How This Philosopher Would Dissect Syria


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© Jack Cashill - September 4, 2013

To restore logic and order to the question of who used chemical weapons in Syria—the forces loyal to Syrian President Bashar al-Assad or the Islamic opposition--I turn to the fourteenth century philosopher, William of Occam. He proposed a theory that makes as much sense today as it did then.

We know it as Occam’s Razor, and it is often stated thusly, “The simplest explanation is usually the best.” The original Latin adds a wrinkle. Said William, “Pluralitas non est ponenda sine neccesitate.’’ This translates roughly, “Multiple variables are not to be posited without necessity.”

Take, for instance, the source of the screams on the night Trayvon Martin was shot and killed in Sanford, Florida. Right up to the guilty verdict and beyond, the Martin family, their attorneys, and the media were insisting that it was Martin who yelled “help” or “help me” fourteen times in forty seconds before the silencing shot.

As to why those screams should be Martin’s, the prosecution never ventured a theory because all explanations posited multiple variables, none of which made much sense.

Martin family attorney Benjamin Crump tried to explain. “You can conclude who is the person crying out for help presumably when they see a gun,” said Crump in his reliably mangled syntax, ignoring the variable that Martin had a fondness for guns and was negotiating to buy one in the last week of his life.

Here are the additional variables that Crump posited: the heavy set George Zimmerman chased the fleet young Martin down, held him at gunpoint, caused him to wail like a banshee for forty seconds at the sight of the gun, and then shot him down in cold blood knowing the police--whom he himself had summoned--were minutes away.

Crump also wanted the media to ignore Zimmerman’s bloodied head and broken nose, the testimony of the one eyewitness who saw and heard Zimmerman screaming for help, and Zimmerman’s first words to the police, “I screamed out for help but nobody came.” Occam, like the jury, would have believed Zimmerman’s account, not Crump’s. It was much simpler, much cleaner, much truer.

Middle East expert Yossef Bodansky and others have argued that on the question of who used the chemical weapons in Syria, presuming they were used, Occam says, “the opposition.”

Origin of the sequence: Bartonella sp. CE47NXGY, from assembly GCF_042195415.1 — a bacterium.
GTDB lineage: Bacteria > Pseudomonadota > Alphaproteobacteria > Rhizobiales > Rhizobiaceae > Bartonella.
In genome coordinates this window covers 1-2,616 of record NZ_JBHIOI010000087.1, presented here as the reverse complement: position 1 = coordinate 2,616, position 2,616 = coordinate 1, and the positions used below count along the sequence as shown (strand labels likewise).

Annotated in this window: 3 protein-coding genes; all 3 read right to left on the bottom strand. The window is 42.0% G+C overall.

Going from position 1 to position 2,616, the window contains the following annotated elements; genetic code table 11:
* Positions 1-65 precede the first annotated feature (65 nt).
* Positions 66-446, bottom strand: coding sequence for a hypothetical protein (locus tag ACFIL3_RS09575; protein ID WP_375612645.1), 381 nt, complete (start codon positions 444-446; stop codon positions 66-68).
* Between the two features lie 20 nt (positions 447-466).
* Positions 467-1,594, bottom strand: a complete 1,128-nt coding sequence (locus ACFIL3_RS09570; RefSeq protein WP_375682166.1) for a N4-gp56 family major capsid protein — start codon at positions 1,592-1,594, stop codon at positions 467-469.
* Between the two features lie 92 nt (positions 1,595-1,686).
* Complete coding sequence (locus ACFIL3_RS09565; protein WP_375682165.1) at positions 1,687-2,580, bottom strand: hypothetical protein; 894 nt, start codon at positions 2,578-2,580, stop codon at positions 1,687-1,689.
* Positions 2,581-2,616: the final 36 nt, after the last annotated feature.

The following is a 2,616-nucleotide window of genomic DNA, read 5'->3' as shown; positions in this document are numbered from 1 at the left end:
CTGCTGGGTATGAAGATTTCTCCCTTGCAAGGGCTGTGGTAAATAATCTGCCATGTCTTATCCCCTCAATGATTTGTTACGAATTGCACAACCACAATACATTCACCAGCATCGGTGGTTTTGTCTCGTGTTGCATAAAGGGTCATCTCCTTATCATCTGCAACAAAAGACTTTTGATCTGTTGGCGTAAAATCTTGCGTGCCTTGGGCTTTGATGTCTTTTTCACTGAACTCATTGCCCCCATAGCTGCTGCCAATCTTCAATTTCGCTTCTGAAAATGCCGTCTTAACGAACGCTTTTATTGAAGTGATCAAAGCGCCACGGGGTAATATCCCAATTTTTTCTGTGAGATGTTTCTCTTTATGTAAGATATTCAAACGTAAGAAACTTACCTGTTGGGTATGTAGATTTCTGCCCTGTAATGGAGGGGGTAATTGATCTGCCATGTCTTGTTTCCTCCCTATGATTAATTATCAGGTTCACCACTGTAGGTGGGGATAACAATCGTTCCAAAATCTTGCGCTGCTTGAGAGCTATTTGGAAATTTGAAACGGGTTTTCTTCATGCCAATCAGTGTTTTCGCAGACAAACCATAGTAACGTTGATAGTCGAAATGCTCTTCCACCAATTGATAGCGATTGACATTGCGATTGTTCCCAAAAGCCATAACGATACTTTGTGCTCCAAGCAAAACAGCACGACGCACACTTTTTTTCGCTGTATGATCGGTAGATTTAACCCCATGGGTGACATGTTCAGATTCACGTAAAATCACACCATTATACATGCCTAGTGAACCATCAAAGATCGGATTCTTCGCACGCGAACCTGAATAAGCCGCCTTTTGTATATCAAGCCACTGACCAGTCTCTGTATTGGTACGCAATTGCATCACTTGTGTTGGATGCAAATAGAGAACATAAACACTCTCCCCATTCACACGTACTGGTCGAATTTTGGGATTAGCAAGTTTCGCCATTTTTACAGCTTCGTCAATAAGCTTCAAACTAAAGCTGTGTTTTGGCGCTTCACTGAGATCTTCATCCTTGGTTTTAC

Bodansky documents that weapon storage sites held by the opposition were opened up in the weeks prior to the chemical attack and high-quality weapons were distributed.

Bodansky asks, whether “US Intelligence anticipated such a provocation [chemical attack] and the opportunity for the Syrian opposition to exploit the impact of the ensuing US and allied bombing.” It is a reasonable question.

Like the defense in the Zimmerman trial, Bodansky has a simple and logical story to tell about who did what and why. He complicates it by adding a variable—that is the foreknowledge of US intelligence—but clearly a chemical attack creates a huge potential opportunity for those opposing the Assad regime.

Like the prosecution in the Zimmerman trial, the forces favoring the opposition have a difficult time explaining why Assad might have used the weapons in full view of a world that would be horrified by the same.

Writing in the Weekly Standard, Lee Smith makes an effort to do just that worthy of Benjamin Crump. “Why would Assad be so foolish as to use his unconventional arsenal when a U.N. investigating team is already in the country collecting evidence on past use of chemical weapons?” asks Smith.

His question is better than his answer. “The purpose of waging an attack under the watchful eyes of the U.N.,” says Smith, “is [for Assad] to show his adversaries that the international community, the Europeans, and even the Americans are not going to help them, no matter what.”

In sum, Bodansky argues that the opposition forces used the weapons because they strongly believed their use would provoke a devastating US attack on Assad’s forces. Losing the war at the time, the opposition had everything to gain. There was no down side.

Smith argues that, although winning the war, Assad was prepared to alienate the thinking world and taunt the west to show his adversaries how toothless were America and its allies. That’s a hell of a bet.

“Assad is not a fool,” Smith assures us, but if he is not a fool he should remember what happened when his friend and neighbor, Saddam Hussein, provoked the west.

If not a fool, Assad would put his money, even now, on some kind of military response from the United States. He knows the American media well enough to understand how they will oblige President Obama in whatever he tries to do.

If not a fool, John Boehner will invoke the spirit of William of Occam and demand a much simpler and better explanation from the administration than the one Smith offered in the Weekly Standard, and Smith has offered the best one on that side of the argument that I have seen.

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